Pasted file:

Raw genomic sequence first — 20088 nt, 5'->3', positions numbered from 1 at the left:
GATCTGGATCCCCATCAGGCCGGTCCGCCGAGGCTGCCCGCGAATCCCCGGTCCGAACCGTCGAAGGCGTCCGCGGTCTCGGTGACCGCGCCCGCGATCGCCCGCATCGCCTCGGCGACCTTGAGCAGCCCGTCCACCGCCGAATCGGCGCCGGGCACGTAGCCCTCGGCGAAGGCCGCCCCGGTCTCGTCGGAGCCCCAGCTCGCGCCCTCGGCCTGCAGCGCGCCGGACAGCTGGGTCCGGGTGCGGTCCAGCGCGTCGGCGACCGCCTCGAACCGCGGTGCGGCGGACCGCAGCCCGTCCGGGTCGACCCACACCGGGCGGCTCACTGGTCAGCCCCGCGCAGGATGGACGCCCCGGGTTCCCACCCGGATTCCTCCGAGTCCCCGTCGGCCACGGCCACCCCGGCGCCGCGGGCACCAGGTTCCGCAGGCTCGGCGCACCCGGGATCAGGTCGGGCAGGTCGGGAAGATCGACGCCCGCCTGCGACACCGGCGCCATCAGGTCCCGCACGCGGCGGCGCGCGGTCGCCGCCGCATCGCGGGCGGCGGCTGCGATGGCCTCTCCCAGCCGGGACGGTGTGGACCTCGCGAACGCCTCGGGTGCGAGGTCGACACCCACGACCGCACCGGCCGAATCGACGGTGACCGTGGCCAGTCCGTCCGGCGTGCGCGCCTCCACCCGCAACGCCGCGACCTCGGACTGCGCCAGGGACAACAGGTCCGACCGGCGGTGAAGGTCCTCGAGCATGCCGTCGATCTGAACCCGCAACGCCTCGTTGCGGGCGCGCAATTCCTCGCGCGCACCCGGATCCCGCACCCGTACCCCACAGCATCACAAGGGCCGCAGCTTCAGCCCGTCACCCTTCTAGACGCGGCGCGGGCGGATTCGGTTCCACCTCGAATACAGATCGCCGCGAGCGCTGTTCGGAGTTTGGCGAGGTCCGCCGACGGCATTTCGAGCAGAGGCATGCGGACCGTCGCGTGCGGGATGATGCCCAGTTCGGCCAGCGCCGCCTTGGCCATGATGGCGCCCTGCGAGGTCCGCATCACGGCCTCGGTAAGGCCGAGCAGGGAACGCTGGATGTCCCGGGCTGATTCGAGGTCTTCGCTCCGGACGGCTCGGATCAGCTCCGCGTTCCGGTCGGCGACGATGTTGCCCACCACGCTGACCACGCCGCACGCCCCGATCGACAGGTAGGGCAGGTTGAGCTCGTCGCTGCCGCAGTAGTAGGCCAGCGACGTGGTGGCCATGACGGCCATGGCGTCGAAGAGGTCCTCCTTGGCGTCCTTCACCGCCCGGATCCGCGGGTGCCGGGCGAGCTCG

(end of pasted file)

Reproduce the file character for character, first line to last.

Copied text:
Raw genomic sequence first — 20088 nt, 5'->3', positions numbered from 1 at the left:
GATCTGGATCCCCATCAGGCCGGTCCGCCGAGGCTGCCCGCGAATCCCCGGTCCGAACCGTCGAAGGCGTCCGCGGTCTCGGTGACCGCGCCCGCGATCGCCCGCATCGCCTCGGCGACCTTGAGCAGCCCGTCCACCGCCGAATCGGCGCCGGGCACGTAGCCCTCGGCGAAGGCCGCCCCGGTCTCGTCGGAGCCCCAGCTCGCGCCCTCGGCCTGCAGCGCGCCGGACAGCTGGGTCCGGGTGCGGTCCAGCGCGTCGGCGACCGCCTCGAACCGCGGTGCGGCGGACCGCAGCCCGTCCGGGTCGACCCACACCGGGCGGCTCACTGGTCAGCCCCGCGCAGGATGGACGCCCCGGGTTCCCACCCGGATTCCTCCGAGTCCCCGTCGGCCACGGCCACCCCGGCGCCGCGGGCACCAGGTTCCGCAGGCTCGGCGCACCCGGGATCAGGTCGGGCAGGTCGGGAAGATCGACGCCCGCCTGCGACACCGGCGCCATCAGGTCCCGCACGCGGCGGCGCGCGGTCGCCGCCGCATCGCGGGCGGCGGCTGCGATGGCCTCTCCCAGCCGGGACGGTGTGGACCTCGCGAACGCCTCGGGTGCGAGGTCGACACCCACGACCGCACCGGCCGAATCGACGGTGACCGTGGCCAGTCCGTCCGGCGTGCGCGCCTCCACCCGCAACGCCGCGACCTCGGACTGCGCCAGGGACAACAGGTCCGACCGGCGGTGAAGGTCCTCGAGCATGCCGTCGATCTGAACCCGCAACGCCTCGTTGCGGGCGCGCAATTCCTCGCGCGCACCCGGATCCCGCACCCGTACCCCACAGCATCACAAGGGCCGCAGCTTCAGCCCGTCACCCTTCTAGACGCGGCGCGGGCGGATTCGGTTCCACCTCGAATACAGATCGCCGCGAGCGCTGTTCGGAGTTTGGCGAGGTCCGCCGACGGCATTTCGAGCAGAGGCATGCGGACCGTCGCGTGCGGGATGATGCCCAGTTCGGCCAGCGCCGCCTTGGCCATGATGGCGCCCTGCGAGGTCCGCATCACGGCCTCGGTAAGGCCGAGCAGGGAACGCTGGATGTCCCGGGCTGATTCGAGGTCTTCGCTCCGGACGGCTCGGATCAGCTCCGCGTTCCGGTCGGCGACGATGTTGCCCACCACGCTGACCACGCCGCACGCCCCGATCGACAGGTAGGGCAGGTTGAGCTCGTCGCTGCCGCAGTAGTAGGCCAGCGACGTGGTGGCCATGACGGCCATGGCGTCGAAGAGGTCCTCCTTGGCGTCCTTCACCGCCCGGATCCGCGGGTGCCGGGCGAGCTCG